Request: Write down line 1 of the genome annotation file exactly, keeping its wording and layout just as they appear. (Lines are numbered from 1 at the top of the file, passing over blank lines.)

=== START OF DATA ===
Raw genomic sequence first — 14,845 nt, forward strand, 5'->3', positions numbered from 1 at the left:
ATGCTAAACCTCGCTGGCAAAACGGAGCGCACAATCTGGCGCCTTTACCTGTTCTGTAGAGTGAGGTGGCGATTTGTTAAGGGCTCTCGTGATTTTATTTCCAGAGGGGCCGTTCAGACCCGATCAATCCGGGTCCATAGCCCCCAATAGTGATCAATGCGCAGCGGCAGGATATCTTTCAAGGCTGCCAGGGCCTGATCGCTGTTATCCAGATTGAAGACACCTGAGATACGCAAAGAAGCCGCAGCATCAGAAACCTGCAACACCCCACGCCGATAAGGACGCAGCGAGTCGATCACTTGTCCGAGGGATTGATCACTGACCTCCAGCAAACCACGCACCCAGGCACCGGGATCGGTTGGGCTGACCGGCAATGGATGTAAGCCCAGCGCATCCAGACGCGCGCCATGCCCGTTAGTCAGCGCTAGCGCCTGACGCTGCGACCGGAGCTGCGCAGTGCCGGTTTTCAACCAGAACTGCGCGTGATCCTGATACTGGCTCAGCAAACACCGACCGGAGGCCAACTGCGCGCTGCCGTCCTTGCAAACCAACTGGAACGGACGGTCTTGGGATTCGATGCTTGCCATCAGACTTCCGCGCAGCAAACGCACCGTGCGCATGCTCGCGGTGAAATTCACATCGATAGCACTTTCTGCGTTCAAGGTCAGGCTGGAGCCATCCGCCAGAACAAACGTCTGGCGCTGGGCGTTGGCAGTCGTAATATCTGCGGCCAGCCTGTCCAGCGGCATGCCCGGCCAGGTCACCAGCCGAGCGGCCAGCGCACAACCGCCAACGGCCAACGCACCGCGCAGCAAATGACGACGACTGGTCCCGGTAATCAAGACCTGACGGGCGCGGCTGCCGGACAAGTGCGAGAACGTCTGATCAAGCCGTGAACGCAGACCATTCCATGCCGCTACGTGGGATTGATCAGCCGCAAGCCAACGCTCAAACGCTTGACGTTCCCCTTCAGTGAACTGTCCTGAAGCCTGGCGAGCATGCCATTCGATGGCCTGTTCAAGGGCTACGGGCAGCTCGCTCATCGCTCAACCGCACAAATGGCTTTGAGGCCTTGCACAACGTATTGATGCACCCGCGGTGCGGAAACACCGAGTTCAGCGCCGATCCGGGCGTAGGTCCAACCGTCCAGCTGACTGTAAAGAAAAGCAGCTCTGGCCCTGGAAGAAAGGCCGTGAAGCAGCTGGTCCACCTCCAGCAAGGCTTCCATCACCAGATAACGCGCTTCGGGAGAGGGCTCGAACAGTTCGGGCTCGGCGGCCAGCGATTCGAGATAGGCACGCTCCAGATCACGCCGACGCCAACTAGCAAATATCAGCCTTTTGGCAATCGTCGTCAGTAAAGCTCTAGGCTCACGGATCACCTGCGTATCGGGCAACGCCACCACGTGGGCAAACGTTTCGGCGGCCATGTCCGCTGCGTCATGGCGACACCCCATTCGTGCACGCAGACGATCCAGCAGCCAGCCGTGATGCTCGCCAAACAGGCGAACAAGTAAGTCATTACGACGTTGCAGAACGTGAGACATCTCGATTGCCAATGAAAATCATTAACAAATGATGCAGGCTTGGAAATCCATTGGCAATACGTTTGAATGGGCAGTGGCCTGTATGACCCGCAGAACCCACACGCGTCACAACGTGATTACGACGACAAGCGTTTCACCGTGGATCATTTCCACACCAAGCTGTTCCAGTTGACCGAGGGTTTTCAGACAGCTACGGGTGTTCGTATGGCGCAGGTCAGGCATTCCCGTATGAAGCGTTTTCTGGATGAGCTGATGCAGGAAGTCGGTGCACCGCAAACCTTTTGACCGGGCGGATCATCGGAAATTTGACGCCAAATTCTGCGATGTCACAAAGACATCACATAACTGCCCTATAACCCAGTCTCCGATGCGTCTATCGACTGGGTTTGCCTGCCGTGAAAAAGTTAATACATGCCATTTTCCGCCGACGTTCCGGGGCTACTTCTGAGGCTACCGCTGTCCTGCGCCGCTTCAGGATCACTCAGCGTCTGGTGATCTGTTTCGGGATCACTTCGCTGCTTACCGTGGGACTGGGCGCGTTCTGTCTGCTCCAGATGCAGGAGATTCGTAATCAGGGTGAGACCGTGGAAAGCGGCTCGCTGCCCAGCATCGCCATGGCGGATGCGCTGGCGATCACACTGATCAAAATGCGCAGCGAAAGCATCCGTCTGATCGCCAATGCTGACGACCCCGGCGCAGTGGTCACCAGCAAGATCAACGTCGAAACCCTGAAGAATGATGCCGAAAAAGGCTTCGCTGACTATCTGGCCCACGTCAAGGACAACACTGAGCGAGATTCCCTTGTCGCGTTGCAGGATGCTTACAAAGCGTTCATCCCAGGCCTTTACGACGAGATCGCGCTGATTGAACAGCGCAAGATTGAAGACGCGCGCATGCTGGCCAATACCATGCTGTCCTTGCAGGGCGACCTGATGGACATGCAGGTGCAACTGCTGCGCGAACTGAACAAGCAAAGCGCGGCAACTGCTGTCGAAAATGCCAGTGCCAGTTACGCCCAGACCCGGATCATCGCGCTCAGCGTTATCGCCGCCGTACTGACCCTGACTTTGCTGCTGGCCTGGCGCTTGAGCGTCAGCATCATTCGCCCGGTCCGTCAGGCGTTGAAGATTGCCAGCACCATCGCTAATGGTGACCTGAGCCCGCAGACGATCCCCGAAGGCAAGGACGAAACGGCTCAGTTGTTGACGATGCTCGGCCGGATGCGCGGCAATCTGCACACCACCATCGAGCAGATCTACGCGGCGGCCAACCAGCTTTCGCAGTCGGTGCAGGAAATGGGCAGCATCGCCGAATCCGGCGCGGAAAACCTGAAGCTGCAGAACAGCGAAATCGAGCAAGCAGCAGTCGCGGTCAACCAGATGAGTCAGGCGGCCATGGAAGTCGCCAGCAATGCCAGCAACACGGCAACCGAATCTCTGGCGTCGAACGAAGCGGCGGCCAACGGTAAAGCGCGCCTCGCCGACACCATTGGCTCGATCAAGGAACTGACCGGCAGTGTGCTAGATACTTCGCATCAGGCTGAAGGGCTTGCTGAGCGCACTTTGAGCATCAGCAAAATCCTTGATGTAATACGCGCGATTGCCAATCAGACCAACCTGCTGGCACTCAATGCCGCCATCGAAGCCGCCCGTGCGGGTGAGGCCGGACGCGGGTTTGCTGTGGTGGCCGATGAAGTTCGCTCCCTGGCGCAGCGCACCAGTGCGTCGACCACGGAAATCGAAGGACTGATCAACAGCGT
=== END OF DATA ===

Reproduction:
Raw genomic sequence first — 14,845 nt, forward strand, 5'->3', positions numbered from 1 at the left: